How to Improve Your Sex Life: Risk Living Dangerously

This post originally appeared on Huffington Post in October 2014.

A couple recently came into my office.  On paper, they had a reasonably healthy marriage. Greg had suffered some setbacks at work, and got depressed sometimes, but Sue did her best to be kind and generous. They still got the kids to soccer games, managed work demands, went to church every Sunday. Most significantly, they tried hard to avoid fighting, and they had basically succeeded.

Read the full piece here.

The Kids Will Be All Right: ‘Beating’ Autism

This post originally appeared on Huffington Post in September, 2014.

If “hope” was a drug, the worst addicts would be parents. Proof came in a recent New York Times Magazine cover story, “The Kids Who Beat Autism,” which offered a few Cinderella stories against a common evil step-sister, the motley crew of diagnoses lumped into Autistic Spectrum Disorder.

Read the full piece here.

A Pathway, Not a Prison

This post originally appeared on Slate in April, 2014. Written by Hanna Rosin.

Many children on the autism spectrum develop affinities, or what we might call obsessions. They focus on things like train schedules, maps, baseball scores, video games, or, in the case of Owen Suskind, the subject of his father, Ron Suskind’s, new book, Life, Animated, classic Disney movies. We could also call these “affinities” passions, but the psychiatric establishment might object to that positive spin, because “affinities” are generally thought of as symptoms, signs of the child getting tangled up in his or her own repetitive thoughts. They are considered the autistic child’s way of warding off the world because it’s too scary or confusing to engage. If therapists indulge affinities, it’s generally as a reward for the child attempting appropriate social behavior. (Make eye contact and I’ll let you watch Aladdin).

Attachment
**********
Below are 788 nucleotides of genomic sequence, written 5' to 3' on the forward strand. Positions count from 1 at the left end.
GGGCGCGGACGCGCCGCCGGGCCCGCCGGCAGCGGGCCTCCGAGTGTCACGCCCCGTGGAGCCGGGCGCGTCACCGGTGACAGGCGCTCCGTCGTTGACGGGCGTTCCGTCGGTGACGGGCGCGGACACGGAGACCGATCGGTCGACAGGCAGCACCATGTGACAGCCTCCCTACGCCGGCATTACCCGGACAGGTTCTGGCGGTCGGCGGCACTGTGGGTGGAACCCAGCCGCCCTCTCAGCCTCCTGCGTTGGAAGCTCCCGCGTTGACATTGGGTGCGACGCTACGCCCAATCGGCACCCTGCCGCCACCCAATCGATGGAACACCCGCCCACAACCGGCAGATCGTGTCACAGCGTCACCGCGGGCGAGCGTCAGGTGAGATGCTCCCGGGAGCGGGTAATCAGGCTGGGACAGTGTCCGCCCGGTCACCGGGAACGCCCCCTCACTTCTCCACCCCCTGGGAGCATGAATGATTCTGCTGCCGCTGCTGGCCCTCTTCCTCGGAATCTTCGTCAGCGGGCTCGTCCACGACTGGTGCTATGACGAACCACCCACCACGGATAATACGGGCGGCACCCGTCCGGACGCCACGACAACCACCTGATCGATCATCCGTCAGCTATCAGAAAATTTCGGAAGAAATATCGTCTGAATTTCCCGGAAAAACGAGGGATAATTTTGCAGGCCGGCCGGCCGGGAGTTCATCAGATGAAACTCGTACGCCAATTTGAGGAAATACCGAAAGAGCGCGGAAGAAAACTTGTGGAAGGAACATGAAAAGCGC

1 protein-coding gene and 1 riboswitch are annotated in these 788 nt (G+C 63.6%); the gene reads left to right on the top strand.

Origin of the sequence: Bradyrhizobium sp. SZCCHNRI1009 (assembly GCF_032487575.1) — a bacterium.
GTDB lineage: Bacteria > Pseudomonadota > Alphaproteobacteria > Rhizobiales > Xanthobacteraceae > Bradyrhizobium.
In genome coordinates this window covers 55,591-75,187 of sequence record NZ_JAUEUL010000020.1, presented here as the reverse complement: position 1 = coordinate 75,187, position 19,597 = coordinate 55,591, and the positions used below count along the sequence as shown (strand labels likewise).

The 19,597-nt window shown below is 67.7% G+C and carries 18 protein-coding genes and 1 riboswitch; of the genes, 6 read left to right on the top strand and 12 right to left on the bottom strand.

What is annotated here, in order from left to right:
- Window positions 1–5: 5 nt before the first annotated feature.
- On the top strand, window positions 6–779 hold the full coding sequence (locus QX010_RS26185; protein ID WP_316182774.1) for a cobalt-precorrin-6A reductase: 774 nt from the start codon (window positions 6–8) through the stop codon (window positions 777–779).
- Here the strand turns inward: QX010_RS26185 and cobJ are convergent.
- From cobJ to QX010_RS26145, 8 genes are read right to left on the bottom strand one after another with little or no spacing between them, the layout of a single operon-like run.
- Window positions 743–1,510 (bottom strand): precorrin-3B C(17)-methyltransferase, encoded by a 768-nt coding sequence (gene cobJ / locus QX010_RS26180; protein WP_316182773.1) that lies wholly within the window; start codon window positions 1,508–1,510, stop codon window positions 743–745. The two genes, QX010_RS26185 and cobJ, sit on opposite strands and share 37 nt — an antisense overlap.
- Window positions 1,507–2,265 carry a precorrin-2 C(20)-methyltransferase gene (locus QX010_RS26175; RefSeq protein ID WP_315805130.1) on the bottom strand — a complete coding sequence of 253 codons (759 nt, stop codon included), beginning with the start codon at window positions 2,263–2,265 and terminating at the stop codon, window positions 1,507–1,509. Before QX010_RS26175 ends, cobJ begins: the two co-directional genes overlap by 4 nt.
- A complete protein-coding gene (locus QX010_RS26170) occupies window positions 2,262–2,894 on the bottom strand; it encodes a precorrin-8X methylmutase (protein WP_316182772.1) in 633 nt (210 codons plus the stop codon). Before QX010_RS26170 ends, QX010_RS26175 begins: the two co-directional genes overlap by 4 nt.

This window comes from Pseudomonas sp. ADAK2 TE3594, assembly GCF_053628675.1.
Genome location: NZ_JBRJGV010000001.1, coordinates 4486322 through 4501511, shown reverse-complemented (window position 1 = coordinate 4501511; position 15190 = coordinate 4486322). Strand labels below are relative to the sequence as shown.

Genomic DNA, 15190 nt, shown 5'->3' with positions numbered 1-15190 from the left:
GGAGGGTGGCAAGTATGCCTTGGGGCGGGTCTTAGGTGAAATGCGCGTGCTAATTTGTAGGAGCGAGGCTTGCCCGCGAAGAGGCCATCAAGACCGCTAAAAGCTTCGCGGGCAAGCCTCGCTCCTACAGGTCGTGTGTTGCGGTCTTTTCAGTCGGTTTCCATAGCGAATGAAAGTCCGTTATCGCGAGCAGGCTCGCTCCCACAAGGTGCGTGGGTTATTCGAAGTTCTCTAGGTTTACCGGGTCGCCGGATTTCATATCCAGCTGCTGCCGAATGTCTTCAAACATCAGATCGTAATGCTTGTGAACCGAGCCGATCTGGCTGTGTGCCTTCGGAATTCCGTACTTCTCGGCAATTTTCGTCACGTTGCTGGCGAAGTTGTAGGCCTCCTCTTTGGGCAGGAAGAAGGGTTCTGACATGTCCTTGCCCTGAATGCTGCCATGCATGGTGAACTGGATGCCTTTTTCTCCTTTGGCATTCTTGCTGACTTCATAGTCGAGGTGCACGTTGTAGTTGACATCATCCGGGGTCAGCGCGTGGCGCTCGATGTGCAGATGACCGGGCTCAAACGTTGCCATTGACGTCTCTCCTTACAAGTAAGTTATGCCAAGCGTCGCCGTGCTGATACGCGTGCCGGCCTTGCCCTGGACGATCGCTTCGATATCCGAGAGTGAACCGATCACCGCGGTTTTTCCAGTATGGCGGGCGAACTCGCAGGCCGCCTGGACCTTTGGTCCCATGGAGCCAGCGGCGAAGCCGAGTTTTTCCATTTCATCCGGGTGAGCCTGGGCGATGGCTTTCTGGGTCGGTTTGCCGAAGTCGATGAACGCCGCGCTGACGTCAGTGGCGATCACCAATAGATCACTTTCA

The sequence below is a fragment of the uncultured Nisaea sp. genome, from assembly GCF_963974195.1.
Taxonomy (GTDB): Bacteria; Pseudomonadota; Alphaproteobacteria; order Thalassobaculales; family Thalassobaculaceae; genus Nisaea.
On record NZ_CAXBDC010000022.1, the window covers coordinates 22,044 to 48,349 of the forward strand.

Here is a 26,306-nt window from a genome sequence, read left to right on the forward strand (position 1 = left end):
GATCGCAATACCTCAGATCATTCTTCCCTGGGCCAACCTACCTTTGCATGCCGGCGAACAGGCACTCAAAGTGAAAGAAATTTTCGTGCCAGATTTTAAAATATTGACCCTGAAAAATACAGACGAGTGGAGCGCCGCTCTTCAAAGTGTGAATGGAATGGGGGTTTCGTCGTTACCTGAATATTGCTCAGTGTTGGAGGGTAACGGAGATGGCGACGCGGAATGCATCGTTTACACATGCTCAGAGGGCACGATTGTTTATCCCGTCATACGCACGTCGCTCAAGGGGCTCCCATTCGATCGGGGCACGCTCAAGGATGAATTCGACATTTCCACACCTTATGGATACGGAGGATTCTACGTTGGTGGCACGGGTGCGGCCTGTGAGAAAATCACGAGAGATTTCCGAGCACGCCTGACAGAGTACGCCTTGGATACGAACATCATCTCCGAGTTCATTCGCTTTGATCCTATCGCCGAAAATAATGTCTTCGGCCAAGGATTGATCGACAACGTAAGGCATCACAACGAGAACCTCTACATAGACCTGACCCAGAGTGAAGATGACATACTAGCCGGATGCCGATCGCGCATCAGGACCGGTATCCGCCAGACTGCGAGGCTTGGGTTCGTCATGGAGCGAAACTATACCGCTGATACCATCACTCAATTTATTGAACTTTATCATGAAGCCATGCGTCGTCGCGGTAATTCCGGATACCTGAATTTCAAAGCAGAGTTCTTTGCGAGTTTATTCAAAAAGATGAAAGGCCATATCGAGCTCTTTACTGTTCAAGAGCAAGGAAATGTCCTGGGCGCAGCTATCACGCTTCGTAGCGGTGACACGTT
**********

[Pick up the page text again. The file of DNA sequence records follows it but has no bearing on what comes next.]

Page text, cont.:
Read the full piece here.

Life, Animated

Dr. Griffin was featured in a book and related documentary entitled Life, Animated.

The Life, Animated book by Ron Suskind was published in April, 2014.

Learn about the Life, Animated documentary here. It is expected in theaters in 2016.

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Psychologist On Disney Movies’ ‘Gravitational Pull’ For Autistic Patient

This post originally appeared on HuffPost Live in March 2015.

Dr. Dan Griffin joins HuffPost Live to discuss why Autistic children are drawn to Disney movies.

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To watch the full interview, click here.

Reaching My Autistic Son Through Disney

This piece originally appeared in The New York Times in March 2014. By Ron Suskind.

In our first year in Washington, our son disappeared.

Just shy of his 3rd birthday, an engaged, chatty child, full of typical speech — “I love you,” “Where are my Ninja Turtles?” “Let’s get ice cream!” — fell silent. He cried, inconsolably. Didn’t sleep. Wouldn’t make eye contact. His only word was “juice.”

Read the full article here.